Research output: Contribution to journal › Journal article
|<mark>Journal publication date</mark>||05/2009|
|<mark>Journal</mark>||Journal of Neurolinguistics|
|Number of pages||13|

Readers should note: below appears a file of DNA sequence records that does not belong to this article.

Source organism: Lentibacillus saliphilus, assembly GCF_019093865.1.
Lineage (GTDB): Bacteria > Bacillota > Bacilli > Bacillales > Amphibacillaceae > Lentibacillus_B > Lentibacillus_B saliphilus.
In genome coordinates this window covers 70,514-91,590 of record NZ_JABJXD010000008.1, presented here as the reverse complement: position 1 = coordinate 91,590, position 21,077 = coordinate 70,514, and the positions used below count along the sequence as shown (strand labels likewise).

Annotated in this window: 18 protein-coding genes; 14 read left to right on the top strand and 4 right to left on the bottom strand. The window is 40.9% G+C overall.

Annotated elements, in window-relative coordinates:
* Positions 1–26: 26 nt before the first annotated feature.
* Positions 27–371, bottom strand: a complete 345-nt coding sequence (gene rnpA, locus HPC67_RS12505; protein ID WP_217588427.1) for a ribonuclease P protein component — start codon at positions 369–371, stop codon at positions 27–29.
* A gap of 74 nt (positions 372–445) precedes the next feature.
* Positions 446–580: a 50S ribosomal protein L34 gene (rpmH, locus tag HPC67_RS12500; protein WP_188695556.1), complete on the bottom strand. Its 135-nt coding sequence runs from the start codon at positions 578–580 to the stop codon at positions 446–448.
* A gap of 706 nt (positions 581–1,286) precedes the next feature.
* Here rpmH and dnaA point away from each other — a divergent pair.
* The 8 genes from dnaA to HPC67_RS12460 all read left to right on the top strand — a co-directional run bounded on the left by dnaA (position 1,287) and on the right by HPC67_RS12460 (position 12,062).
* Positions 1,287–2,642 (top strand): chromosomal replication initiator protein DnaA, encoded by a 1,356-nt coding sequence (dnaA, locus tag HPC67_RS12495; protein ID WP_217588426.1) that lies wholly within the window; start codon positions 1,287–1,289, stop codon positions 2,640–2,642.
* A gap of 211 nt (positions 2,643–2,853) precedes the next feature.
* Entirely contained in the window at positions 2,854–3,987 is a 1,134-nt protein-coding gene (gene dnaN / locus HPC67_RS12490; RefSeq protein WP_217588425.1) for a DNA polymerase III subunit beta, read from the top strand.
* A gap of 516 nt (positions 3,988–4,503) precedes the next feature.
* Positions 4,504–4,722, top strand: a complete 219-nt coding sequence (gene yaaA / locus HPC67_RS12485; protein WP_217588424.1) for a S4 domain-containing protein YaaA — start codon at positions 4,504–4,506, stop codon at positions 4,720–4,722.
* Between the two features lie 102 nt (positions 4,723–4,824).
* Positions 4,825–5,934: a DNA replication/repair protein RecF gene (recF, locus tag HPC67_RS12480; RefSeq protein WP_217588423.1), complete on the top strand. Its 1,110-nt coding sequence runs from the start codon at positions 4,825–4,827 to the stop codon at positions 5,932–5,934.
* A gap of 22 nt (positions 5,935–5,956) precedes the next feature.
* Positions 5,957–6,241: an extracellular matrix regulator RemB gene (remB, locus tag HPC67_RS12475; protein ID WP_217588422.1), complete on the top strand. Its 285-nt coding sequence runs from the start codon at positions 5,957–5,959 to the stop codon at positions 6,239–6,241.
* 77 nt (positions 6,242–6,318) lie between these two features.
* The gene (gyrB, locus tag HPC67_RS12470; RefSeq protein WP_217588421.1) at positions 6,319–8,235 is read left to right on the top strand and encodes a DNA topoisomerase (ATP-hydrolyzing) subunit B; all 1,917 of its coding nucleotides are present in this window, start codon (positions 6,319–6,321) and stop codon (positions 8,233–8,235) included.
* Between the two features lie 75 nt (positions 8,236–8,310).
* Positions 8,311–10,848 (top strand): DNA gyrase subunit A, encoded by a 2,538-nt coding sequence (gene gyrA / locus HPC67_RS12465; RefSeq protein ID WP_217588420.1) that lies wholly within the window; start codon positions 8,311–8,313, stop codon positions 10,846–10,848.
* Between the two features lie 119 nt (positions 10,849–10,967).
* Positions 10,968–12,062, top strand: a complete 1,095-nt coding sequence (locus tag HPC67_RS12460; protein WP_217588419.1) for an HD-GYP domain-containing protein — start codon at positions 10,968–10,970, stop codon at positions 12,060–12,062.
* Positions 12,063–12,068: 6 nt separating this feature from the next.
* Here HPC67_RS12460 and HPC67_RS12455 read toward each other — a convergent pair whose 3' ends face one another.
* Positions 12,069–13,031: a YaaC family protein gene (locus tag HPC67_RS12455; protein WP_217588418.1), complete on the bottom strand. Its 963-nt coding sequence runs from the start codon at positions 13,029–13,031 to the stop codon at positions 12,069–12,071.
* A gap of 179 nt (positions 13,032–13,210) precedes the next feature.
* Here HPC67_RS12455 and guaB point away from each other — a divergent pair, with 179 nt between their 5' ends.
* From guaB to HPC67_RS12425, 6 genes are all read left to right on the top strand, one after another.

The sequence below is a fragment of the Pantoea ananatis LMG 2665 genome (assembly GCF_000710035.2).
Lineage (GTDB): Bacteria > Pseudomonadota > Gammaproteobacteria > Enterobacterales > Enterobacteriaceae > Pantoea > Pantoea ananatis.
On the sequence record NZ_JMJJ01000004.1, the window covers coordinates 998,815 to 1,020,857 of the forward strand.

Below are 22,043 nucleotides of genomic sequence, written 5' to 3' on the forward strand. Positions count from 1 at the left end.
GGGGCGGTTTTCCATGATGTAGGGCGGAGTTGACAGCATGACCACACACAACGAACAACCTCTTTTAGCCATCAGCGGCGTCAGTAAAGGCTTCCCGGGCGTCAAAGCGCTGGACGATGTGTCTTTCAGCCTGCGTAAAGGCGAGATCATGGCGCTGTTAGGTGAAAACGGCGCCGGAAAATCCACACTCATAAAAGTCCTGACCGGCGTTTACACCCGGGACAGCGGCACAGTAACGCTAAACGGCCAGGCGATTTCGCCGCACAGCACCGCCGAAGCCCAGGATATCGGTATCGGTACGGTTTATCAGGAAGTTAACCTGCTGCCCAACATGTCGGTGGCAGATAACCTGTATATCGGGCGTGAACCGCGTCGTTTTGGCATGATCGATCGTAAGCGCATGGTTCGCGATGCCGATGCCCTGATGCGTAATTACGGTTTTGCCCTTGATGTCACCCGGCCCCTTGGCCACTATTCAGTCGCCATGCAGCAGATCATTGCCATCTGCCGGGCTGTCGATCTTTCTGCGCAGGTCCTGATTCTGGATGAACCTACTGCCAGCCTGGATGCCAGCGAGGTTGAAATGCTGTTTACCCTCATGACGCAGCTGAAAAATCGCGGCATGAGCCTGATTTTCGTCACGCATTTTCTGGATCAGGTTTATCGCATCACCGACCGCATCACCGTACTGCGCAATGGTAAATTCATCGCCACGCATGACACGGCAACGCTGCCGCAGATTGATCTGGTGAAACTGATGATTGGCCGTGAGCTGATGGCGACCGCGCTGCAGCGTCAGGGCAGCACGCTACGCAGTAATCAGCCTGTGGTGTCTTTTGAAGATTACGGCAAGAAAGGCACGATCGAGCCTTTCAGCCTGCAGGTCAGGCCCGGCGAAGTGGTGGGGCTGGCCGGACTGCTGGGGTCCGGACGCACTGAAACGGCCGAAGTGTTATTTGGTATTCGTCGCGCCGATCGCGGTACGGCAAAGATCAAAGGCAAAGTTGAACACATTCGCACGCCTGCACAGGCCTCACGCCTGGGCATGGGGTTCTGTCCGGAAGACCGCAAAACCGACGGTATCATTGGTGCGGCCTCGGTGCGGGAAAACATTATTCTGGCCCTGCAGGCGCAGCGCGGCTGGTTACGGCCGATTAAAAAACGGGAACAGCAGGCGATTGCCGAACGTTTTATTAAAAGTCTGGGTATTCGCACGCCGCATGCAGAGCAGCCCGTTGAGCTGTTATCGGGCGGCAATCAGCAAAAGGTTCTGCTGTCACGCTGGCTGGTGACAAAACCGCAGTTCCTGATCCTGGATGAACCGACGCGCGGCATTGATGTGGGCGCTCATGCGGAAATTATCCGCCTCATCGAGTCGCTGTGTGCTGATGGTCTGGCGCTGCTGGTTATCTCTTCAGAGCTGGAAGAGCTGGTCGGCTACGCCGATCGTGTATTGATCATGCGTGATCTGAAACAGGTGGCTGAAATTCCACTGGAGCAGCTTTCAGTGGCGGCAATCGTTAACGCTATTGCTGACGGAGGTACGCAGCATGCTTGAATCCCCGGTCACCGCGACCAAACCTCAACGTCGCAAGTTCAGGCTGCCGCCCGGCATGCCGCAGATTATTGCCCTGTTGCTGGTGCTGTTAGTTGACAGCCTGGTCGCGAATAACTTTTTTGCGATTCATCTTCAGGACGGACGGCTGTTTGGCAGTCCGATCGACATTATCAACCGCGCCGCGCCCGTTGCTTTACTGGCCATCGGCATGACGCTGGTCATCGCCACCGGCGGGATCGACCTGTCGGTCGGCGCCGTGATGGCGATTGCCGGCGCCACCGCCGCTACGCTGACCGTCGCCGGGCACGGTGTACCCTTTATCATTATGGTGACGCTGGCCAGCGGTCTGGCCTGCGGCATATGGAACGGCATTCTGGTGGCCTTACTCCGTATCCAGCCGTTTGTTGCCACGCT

Computational models of reading have typically focused on monosyllabic words. However extending those models to polysyllabic word reading can uncover critical points of distinction between competing models. We present a connectionist model of stress assignment that learned to map orthography onto stress position for English disyllabic words. We compared the performance of the connectionist model to Rastle and Coltheart's [(2000).] rule-based model of stress assignment for words and nonwords. The connectionist model performed well on predicting human performance in reading nonwords that both contained and did not contain affixes, whereas the Rastle and Coltheart model performed well only oil nonwords with affixes. The connectionist model provides an important first step to simulating all aspects of polysyllabic word reading, and indicates that a probabilistic approach to stress assignment can reflect human performance on stress assignment for both words and nonwords. (C) 2008 Elsevier Ltd. All rights reserved.